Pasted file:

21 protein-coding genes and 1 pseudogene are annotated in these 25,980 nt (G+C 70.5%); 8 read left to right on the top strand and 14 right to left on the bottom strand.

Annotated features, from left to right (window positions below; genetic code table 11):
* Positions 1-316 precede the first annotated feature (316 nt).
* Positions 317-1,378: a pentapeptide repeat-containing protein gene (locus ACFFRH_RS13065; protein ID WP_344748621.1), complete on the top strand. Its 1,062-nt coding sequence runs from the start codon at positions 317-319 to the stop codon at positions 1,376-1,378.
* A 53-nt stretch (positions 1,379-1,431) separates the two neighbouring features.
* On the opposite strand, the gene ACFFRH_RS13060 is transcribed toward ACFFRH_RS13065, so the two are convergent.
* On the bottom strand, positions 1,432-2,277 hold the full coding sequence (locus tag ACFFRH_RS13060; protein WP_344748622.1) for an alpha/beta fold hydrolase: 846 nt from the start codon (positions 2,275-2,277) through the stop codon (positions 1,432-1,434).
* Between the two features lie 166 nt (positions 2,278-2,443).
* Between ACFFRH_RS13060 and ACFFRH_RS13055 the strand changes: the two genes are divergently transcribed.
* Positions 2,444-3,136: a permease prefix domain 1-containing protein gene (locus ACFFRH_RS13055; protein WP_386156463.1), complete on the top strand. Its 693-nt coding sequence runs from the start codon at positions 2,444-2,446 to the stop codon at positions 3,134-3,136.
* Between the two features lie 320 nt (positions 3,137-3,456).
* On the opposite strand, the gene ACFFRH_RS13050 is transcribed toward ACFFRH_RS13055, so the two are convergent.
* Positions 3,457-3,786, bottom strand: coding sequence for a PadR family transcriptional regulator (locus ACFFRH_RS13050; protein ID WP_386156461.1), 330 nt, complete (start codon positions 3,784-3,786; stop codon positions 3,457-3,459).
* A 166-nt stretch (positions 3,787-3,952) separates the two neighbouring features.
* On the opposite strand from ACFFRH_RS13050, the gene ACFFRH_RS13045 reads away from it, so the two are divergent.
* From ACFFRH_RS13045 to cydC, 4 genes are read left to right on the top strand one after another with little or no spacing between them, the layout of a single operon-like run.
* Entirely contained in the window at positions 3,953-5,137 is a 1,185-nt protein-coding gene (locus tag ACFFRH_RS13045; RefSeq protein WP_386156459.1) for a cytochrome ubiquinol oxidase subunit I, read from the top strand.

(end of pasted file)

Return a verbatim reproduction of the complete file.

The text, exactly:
21 protein-coding genes and 1 pseudogene are annotated in these 25,980 nt (G+C 70.5%); 8 read left to right on the top strand and 14 right to left on the bottom strand.

Annotated features, from left to right (window positions below; genetic code table 11):
* Positions 1-316 precede the first annotated feature (316 nt).
* Positions 317-1,378: a pentapeptide repeat-containing protein gene (locus ACFFRH_RS13065; protein ID WP_344748621.1), complete on the top strand. Its 1,062-nt coding sequence runs from the start codon at positions 317-319 to the stop codon at positions 1,376-1,378.
* A 53-nt stretch (positions 1,379-1,431) separates the two neighbouring features.
* On the opposite strand, the gene ACFFRH_RS13060 is transcribed toward ACFFRH_RS13065, so the two are convergent.
* On the bottom strand, positions 1,432-2,277 hold the full coding sequence (locus tag ACFFRH_RS13060; protein WP_344748622.1) for an alpha/beta fold hydrolase: 846 nt from the start codon (positions 2,275-2,277) through the stop codon (positions 1,432-1,434).
* Between the two features lie 166 nt (positions 2,278-2,443).
* Between ACFFRH_RS13060 and ACFFRH_RS13055 the strand changes: the two genes are divergently transcribed.
* Positions 2,444-3,136: a permease prefix domain 1-containing protein gene (locus ACFFRH_RS13055; protein WP_386156463.1), complete on the top strand. Its 693-nt coding sequence runs from the start codon at positions 2,444-2,446 to the stop codon at positions 3,134-3,136.
* Between the two features lie 320 nt (positions 3,137-3,456).
* On the opposite strand, the gene ACFFRH_RS13050 is transcribed toward ACFFRH_RS13055, so the two are convergent.
* Positions 3,457-3,786, bottom strand: coding sequence for a PadR family transcriptional regulator (locus ACFFRH_RS13050; protein ID WP_386156461.1), 330 nt, complete (start codon positions 3,784-3,786; stop codon positions 3,457-3,459).
* A 166-nt stretch (positions 3,787-3,952) separates the two neighbouring features.
* On the opposite strand from ACFFRH_RS13050, the gene ACFFRH_RS13045 reads away from it, so the two are divergent.
* From ACFFRH_RS13045 to cydC, 4 genes are read left to right on the top strand one after another with little or no spacing between them, the layout of a single operon-like run.
* Entirely contained in the window at positions 3,953-5,137 is a 1,185-nt protein-coding gene (locus tag ACFFRH_RS13045; RefSeq protein WP_386156459.1) for a cytochrome ubiquinol oxidase subunit I, read from the top strand.